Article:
This episode was filled with many classic Matt Weiner feints and misdirections.  That Don apparently returns to advertising, and that an actual real-life ad closes out the series were two of those inevitable-yet-still-surprising developments that has characterized Mad Men, but they weren’t the only ones.  I, for one, never expected that Peggy would find romantic fulfillment and that Joan would not.  Peggy and Stan’s sudden realization that they love each other was a shock, if only because it was so transparently obvious that you couldn’t believe Matt Weiner would actually go there.  It’s like he was throwing the audience at least one bone by giving them what they most yearned for: a happy ending for Peggy.  The scene where Peggy and Stan declare their love could have come out of a Nora Ephron Rom-Com but was still deeply satisfying.

On the other hand, the collapse of Joan’s relation with Richard was equally unexpected, but equally satisfying in its own way.  Richard wants to be on perpetual vacation but Joan has too much energy and talent to become someone’s playmate.  When Ken (whose return is another surprise) asks her to help him find a producer for a corporate film she takes the job on herself and launches her own production company.  At first it looks like Joan and Peggy will team up in their own production company, but Peggy decides her talents lie in advertising, not film production, so that’s one fan fantasy outcome that is denied us.

Also completely unexpected – to me at least – was the lack of resolution in what will happen to the Draper children once Betty dies.  The adults all seem to have their happy-for-them endings, but for the children the future is bleak.  When Don hears that Betty is dying of cancer he wants to come home and taken care of his kids, but in a heart-breaking call Betty tells him to stay away.  She wants things to be as normal as possible for the kids and having Don away is normal.  Worse, she wants the kids to live with her brother and his wife because they need a woman in their life.  I had fully expected this episode to feature a showdown between Don and Henry over custody but Henry doesn’t even make an appearance.  As far as I’m concerned this decision remains an open one because I can’t imagine that either Don or Henry would allow those kids to be raised by that weasely brother William.  This is another example of bad judgement by Betty – it’s archaic thinking, even for 1970 – to assume kids need to be shipped out to the nearest female relative and I have to think that decision will be reversed once Don comes back East to resume his job at McCann.  He might agree to let them live with Henry, as Sally, the clearest-thinking person in the house, wants, but I can’t see them with William and Judy.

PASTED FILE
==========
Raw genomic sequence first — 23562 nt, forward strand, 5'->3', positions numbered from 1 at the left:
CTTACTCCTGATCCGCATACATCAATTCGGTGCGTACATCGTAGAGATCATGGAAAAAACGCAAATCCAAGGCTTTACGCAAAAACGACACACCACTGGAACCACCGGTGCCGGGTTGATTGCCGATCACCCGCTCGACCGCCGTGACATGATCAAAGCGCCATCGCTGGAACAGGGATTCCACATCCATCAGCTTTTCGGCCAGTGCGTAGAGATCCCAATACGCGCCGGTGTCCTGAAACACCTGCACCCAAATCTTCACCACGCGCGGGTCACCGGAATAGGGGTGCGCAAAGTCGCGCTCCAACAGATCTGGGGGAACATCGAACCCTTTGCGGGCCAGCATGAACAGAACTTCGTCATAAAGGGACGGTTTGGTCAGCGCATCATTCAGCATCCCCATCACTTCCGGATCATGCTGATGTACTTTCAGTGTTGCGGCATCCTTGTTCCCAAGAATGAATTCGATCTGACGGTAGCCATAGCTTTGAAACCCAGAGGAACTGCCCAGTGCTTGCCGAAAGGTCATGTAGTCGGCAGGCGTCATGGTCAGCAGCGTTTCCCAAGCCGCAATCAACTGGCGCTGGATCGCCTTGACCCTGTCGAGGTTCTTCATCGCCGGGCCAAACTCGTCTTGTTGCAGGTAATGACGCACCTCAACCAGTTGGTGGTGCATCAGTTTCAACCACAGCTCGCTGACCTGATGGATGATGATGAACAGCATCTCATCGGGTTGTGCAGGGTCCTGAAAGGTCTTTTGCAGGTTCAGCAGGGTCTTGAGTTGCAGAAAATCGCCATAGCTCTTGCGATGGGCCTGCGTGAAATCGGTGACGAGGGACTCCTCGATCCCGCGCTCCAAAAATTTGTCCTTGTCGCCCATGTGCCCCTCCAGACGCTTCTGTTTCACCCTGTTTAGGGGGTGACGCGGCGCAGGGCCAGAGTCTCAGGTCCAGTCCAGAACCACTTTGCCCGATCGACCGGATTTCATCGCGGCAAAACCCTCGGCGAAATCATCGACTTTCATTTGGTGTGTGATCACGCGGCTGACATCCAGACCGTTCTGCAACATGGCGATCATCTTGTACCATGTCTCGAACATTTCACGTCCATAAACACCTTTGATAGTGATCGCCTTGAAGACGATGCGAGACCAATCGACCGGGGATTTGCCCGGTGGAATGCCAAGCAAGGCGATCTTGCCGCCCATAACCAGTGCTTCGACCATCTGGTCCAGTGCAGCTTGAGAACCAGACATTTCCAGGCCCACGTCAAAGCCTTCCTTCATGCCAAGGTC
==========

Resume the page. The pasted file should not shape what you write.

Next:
In any event, it’s that brutally honest conversation with Betty that precipitates Don’s final collapse.  Realizing how much he’s failed his own kids after having been an orphan himself, he goes on a bender and ends up tracking down Stephanie,  Anna Draper’s niece, because he wants to give her Anna’s wedding ring, once worn by Megan.  California, the one place where he’s known as “Dick,” has traditionally been Don’s refuge, but by now too much has happened to recapture the Edenic qualities we saw earlier in the series. Like Don, Stephanie has made a mess of her life and lost custody of her baby son.  She takes him to a hippie-like retreat – the real-life Esalen Institute, which still exists but  is not identified on the episode .  According to Wikipedia, Esalen is “a nonprofit organization devoted to activities such as personal growth, meditation, massage, Gestalt, yoga, psychology, ecology, spirituality, and organic food” – in other words a playground devoted to the usual Sixties fixations.   The show’s attitude to this retreat is unclear. Plainly a lot of it is ridiculous and self-indulgent, as exemplified by the nudist participant who tells self-serving stories in the counseling sessions.  Some of it is brutal; for someone like Stephanie, whose life is too broken to fix, the honesty is just too painful to bear.  Some of it seems preposterous , with all the happy talk and “how does that make you feel” line of questioning.